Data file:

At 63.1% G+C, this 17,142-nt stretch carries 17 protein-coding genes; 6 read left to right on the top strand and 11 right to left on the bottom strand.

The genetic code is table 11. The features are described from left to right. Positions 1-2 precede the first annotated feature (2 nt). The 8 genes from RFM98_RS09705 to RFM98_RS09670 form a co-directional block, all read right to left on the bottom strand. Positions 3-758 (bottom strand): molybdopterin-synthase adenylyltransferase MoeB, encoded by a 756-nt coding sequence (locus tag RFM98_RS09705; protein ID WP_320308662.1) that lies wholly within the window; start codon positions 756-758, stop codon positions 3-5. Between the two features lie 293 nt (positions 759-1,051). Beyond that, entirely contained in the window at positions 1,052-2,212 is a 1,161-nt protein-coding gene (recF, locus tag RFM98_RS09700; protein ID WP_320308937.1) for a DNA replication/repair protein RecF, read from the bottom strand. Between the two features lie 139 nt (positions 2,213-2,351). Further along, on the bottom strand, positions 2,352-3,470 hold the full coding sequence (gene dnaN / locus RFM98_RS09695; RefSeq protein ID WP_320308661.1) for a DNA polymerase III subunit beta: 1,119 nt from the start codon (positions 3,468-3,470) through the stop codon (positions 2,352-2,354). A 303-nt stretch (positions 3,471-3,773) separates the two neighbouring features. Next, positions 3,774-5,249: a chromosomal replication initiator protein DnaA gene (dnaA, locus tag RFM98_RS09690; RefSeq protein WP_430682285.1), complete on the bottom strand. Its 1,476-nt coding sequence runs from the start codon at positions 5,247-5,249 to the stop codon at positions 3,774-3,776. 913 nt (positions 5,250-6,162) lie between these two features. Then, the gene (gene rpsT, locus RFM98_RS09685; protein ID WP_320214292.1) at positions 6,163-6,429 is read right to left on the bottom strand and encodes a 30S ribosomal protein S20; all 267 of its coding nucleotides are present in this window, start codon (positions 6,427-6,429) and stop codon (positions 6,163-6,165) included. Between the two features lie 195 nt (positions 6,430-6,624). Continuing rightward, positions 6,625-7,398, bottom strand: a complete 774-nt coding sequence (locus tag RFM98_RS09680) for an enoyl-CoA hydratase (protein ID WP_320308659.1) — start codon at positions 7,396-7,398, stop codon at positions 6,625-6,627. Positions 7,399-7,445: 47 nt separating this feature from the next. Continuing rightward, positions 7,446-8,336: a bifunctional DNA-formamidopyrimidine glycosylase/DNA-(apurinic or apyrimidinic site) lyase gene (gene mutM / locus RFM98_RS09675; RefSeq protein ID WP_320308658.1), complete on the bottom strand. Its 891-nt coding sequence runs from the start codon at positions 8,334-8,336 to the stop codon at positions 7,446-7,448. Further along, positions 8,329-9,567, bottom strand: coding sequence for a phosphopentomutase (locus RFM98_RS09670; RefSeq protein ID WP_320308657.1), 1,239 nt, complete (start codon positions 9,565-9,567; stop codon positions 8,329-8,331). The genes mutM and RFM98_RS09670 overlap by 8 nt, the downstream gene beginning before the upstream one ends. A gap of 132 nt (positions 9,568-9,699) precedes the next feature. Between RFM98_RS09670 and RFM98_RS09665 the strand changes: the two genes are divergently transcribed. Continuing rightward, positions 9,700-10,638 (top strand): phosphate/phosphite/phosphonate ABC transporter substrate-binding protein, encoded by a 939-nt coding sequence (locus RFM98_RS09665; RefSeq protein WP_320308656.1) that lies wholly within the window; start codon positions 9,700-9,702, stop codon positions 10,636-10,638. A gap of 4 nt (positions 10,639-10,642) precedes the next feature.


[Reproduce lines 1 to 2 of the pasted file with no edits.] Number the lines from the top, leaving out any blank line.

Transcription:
At 63.1% G+C, this 17,142-nt stretch carries 17 protein-coding genes; 6 read left to right on the top strand and 11 right to left on the bottom strand.

The genetic code is table 11. The features are described from left to right. Positions 1-2 precede the first annotated feature (2 nt). The 8 genes from RFM98_RS09705 to RFM98_RS09670 form a co-directional block, all read right to left on the bottom strand. Positions 3-758 (bottom strand): molybdopterin-synthase adenylyltransferase MoeB, encoded by a 756-nt coding sequence (locus tag RFM98_RS09705; protein ID WP_320308662.1) that lies wholly within the window; start codon positions 756-758, stop codon positions 3-5. Between the two features lie 293 nt (positions 759-1,051). Beyond that, entirely contained in the window at positions 1,052-2,212 is a 1,161-nt protein-coding gene (recF, locus tag RFM98_RS09700; protein ID WP_320308937.1) for a DNA replication/repair protein RecF, read from the bottom strand. Between the two features lie 139 nt (positions 2,213-2,351). Further along, on the bottom strand, positions 2,352-3,470 hold the full coding sequence (gene dnaN / locus RFM98_RS09695; RefSeq protein ID WP_320308661.1) for a DNA polymerase III subunit beta: 1,119 nt from the start codon (positions 3,468-3,470) through the stop codon (positions 2,352-2,354). A 303-nt stretch (positions 3,471-3,773) separates the two neighbouring features. Next, positions 3,774-5,249: a chromosomal replication initiator protein DnaA gene (dnaA, locus tag RFM98_RS09690; RefSeq protein WP_430682285.1), complete on the bottom strand. Its 1,476-nt coding sequence runs from the start codon at positions 5,247-5,249 to the stop codon at positions 3,774-3,776. 913 nt (positions 5,250-6,162) lie between these two features. Then, the gene (gene rpsT, locus RFM98_RS09685; protein ID WP_320214292.1) at positions 6,163-6,429 is read right to left on the bottom strand and encodes a 30S ribosomal protein S20; all 267 of its coding nucleotides are present in this window, start codon (positions 6,427-6,429) and stop codon (positions 6,163-6,165) included. Between the two features lie 195 nt (positions 6,430-6,624). Continuing rightward, positions 6,625-7,398, bottom strand: a complete 774-nt coding sequence (locus tag RFM98_RS09680) for an enoyl-CoA hydratase (protein ID WP_320308659.1) — start codon at positions 7,396-7,398, stop codon at positions 6,625-6,627. Positions 7,399-7,445: 47 nt separating this feature from the next. Continuing rightward, positions 7,446-8,336: a bifunctional DNA-formamidopyrimidine glycosylase/DNA-(apurinic or apyrimidinic site) lyase gene (gene mutM / locus RFM98_RS09675; RefSeq protein ID WP_320308658.1), complete on the bottom strand. Its 891-nt coding sequence runs from the start codon at positions 8,334-8,336 to the stop codon at positions 7,446-7,448. Further along, positions 8,329-9,567, bottom strand: coding sequence for a phosphopentomutase (locus RFM98_RS09670; RefSeq protein ID WP_320308657.1), 1,239 nt, complete (start codon positions 9,565-9,567; stop codon positions 8,329-8,331). The genes mutM and RFM98_RS09670 overlap by 8 nt, the downstream gene beginning before the upstream one ends. A gap of 132 nt (positions 9,568-9,699) precedes the next feature. Between RFM98_RS09670 and RFM98_RS09665 the strand changes: the two genes are divergently transcribed. Continuing rightward, positions 9,700-10,638 (top strand): phosphate/phosphite/phosphonate ABC transporter substrate-binding protein, encoded by a 939-nt coding sequence (locus RFM98_RS09665; RefSeq protein WP_320308656.1) that lies wholly within the window; start codon positions 9,700-9,702, stop codon positions 10,636-10,638. A gap of 4 nt (positions 10,639-10,642) precedes the next feature.